Non-monetary award ideas in Federal Government

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This topic contains 24 replies, has 10 voices, and was last updated by  Steve Ressler 5 years, 3 months ago.

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  • #179906

    Dave Bell
    Participant

    I am trying to implement a non-monetary award program here in the USDA, Risk Management Agency. I am looking for some details from some successfully implemented programs across the spectrum of the federal government so I need not invent the wheel.

    What I figured I would do is get the details for several different programs and then, using population voting, conduct a survey of all our employees to see which ideas they liked best.

    Step one, however, begins with you. Please send me the contact information for the people in your Branch, Division, Agency, Department, or Office who might have the details on the inner working of any non-monetary award programs. Of course, if you have those details, please share with me.

    You can send the information to me at: [email protected]

    Thanks everyone,

    Dave

    816.926.2397

  • #179954

    Steve Ressler
    Keymaster

    In past jobs, I’ve had:

    -Time off awards – at end of big projects, I was given 16 to 40 hours of time off

    -If team hits quarterly goals, whole team takes off late afternoon for a group activity (like Dave & Busters)

    -Versions of “Employee of month” – listed on plaque, boss takes out for lunch, shout-out elsewhere
    -Special project – winner gets time to work on a special project of theirs, detail that’s prestigious, etc

    -Existing resources – I’ve seen awards that are like extra training (if already bought and use) or great trip (someone needs to represent agency at X conference – winner gets to do it)

  • #179952

    Dave Bell
    Participant

    Good stuff. We’ve been told no TOA (Time Off Awards) and nothing that costs any money (so no afternoon’s of and no Dave & Busters).

    Do you happen to have any details on how these programs work/worked?

    Thanks,

    Dave

  • #179950

    Steve Ressler
    Keymaster

    If no $ and no time off awards, it’s tough.

    Honestly some of these the managers just paid out of their own pocket as not expensive (like a group activity)

  • #179948

    Steve Ressler
    Keymaster
  • #179946

    Dave Bell
    Participant

    Excellent. Thanks!

  • #179944

    Terrence Hill
    Participant

    I agree. If you don’t spend any time or money your options are limited to paper certificates. Folks often confuse non-monetary awards. There is always a cost. The difference is that cash is not offered. Medals, plaques, coins, logo merchandise, and even certificates cost something. The best solution is for managers to pay out of their pockets. This will be even more appreciated by employees. Buy lunch, coffee, ice cream, or some other treat to show appreciation. There are books like 101Ways to Recognize Employees which are full of ideas.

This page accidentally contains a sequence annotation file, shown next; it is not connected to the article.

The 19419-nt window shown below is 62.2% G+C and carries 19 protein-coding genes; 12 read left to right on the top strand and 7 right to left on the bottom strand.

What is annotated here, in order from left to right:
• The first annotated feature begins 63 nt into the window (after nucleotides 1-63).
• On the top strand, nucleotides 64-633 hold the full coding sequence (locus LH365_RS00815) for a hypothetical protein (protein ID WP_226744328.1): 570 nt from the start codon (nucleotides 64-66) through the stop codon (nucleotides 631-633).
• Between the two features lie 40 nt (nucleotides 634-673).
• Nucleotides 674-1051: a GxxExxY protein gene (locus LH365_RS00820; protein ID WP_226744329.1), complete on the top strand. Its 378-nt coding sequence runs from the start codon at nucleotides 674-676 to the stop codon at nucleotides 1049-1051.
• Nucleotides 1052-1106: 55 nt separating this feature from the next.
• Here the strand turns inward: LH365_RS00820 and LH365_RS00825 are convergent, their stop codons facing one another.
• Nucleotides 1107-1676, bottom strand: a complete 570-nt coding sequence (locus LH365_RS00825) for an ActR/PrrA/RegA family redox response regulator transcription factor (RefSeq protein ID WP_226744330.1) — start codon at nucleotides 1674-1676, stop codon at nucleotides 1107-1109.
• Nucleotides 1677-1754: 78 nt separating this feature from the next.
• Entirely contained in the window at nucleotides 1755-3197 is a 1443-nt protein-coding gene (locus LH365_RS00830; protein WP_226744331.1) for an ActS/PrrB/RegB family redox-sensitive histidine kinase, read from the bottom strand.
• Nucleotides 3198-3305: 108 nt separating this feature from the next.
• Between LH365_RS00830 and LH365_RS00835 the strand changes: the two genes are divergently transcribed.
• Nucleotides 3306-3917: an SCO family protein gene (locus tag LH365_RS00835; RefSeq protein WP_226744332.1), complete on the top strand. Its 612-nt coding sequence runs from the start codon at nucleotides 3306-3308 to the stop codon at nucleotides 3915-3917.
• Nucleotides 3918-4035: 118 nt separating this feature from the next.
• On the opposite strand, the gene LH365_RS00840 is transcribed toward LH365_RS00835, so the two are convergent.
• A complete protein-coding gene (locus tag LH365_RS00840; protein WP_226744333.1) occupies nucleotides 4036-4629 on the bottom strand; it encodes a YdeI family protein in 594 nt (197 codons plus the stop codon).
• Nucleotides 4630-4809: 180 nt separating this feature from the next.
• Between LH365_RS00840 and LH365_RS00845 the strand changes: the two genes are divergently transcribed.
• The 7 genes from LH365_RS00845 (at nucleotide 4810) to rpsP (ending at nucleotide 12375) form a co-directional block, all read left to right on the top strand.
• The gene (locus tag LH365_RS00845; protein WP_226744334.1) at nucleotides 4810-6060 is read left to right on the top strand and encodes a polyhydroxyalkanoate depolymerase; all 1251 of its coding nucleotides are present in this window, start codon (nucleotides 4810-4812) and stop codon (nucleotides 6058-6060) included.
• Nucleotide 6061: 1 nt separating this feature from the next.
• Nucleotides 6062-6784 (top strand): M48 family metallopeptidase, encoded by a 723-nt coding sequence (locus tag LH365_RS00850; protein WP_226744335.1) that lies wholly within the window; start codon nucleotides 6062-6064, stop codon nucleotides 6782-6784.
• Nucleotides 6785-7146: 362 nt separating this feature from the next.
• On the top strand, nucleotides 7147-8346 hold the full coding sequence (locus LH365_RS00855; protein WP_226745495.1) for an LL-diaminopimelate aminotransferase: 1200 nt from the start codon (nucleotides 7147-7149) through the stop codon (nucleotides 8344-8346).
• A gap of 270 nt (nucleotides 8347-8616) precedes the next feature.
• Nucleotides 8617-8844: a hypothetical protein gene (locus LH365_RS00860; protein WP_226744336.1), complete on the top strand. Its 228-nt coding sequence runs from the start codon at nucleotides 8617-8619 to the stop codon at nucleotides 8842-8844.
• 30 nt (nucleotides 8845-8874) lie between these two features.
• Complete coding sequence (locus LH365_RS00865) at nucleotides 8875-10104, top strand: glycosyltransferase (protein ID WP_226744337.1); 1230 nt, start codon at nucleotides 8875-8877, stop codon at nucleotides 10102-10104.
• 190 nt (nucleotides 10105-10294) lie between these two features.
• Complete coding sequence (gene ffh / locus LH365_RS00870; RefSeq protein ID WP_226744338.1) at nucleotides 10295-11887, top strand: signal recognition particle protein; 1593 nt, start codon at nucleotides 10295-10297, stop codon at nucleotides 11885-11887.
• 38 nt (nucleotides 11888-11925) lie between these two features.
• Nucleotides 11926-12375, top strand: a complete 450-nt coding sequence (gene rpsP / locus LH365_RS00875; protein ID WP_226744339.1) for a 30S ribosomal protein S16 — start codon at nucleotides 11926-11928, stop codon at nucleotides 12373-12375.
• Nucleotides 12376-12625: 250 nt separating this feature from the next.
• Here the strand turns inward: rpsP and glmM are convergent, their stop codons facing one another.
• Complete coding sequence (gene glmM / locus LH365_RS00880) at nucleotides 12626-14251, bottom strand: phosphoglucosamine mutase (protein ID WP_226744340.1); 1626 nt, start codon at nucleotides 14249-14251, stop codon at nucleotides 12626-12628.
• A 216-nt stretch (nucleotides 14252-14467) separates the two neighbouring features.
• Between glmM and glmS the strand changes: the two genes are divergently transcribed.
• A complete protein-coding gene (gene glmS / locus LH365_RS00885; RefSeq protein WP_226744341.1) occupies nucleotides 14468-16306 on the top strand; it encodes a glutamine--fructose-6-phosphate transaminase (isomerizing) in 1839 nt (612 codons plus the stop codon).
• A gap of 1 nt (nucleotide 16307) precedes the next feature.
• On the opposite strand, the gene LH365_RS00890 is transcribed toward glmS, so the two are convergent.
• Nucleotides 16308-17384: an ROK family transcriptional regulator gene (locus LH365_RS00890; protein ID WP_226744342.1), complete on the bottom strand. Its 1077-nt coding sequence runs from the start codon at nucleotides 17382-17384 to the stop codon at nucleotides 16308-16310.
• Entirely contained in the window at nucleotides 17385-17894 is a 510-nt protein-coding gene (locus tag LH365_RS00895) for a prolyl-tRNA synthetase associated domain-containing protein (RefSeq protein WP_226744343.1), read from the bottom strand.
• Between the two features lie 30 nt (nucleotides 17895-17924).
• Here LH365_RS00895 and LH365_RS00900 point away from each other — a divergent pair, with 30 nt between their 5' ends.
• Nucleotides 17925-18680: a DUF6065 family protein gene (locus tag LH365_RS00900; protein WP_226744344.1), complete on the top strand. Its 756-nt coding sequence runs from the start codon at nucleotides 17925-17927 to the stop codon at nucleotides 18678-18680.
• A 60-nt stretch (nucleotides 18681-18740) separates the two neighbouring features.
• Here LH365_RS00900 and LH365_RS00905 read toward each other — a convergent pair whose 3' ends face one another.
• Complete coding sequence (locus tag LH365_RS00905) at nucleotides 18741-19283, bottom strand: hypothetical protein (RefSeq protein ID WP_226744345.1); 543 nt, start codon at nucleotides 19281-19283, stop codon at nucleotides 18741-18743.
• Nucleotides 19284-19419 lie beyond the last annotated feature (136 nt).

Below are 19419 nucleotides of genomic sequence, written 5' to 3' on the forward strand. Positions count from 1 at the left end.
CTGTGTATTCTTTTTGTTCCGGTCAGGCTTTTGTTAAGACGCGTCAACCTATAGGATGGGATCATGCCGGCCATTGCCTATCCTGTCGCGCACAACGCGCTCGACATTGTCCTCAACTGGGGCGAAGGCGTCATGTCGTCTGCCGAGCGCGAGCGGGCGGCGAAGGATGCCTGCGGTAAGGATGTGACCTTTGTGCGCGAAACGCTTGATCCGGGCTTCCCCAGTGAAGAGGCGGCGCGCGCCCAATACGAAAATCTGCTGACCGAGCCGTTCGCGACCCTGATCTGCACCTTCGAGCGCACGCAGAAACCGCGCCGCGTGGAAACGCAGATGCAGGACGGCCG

• #179942

    David B. Grinberg
    Participant

    First off, if feds need anything these days it’s a welcome morale boost. Thus good thinking Dave!

    But would you consider making it even more employee-centric,especially due to the resource contraints and/or paying out of pocket (not sure how many folks you manage). This may enhance morale by immediately empowering them as key players and decision makers in the process. You may also come across some very creative ideas no-cost ideas.

    Therefore, consider this:

    • Ask employees for their ideas at the outset, then choose the most popular ones (as you deem appropriate), then go to the “powers that be” for approval (as needed). What do you think, Dave, Steve and Terry?
  • #179940

    David B. Grinberg
    Participant

    Excellent tips, Steve! I’ll take the time off award or the trip.

  • #179938

    David B. Grinberg
    Participant

    Great suggestions Terry!

  • #179936

    Dave Bell
    Participant

    Great idea David. This is the first step in getting that done.

    As we all know, the Devil is in the details so what I would like now is to find some ideas and some descriptions about how they worked. Then the employees would have a better idea of what was available. If I use population voting, the employees get to chose which would be the most popular. The trick, of course, is to only offer, for voting, those ideas which would be both feasible and ‘affordable’.

    As a side note, the leading contender right now is to permit extra telework days as an award reward.

  • #179934

    Mark Hammer
    Participant

    Never underestimate the power of the most senior person in the organization dropping by your office/desk, unannounced, and saying “Don’t worry about the mess. This is not a big ceremony, and you’re certainly not getting fired. I just wanted to thank you for doing X. Terrific job. Really helped. We’re lucky to have you.” No grandstanding, no plaques, no speeches, no trips to the podium. Just a simple personal thank you from someone who matters and has the birds-eye view of the organization and its outcomes.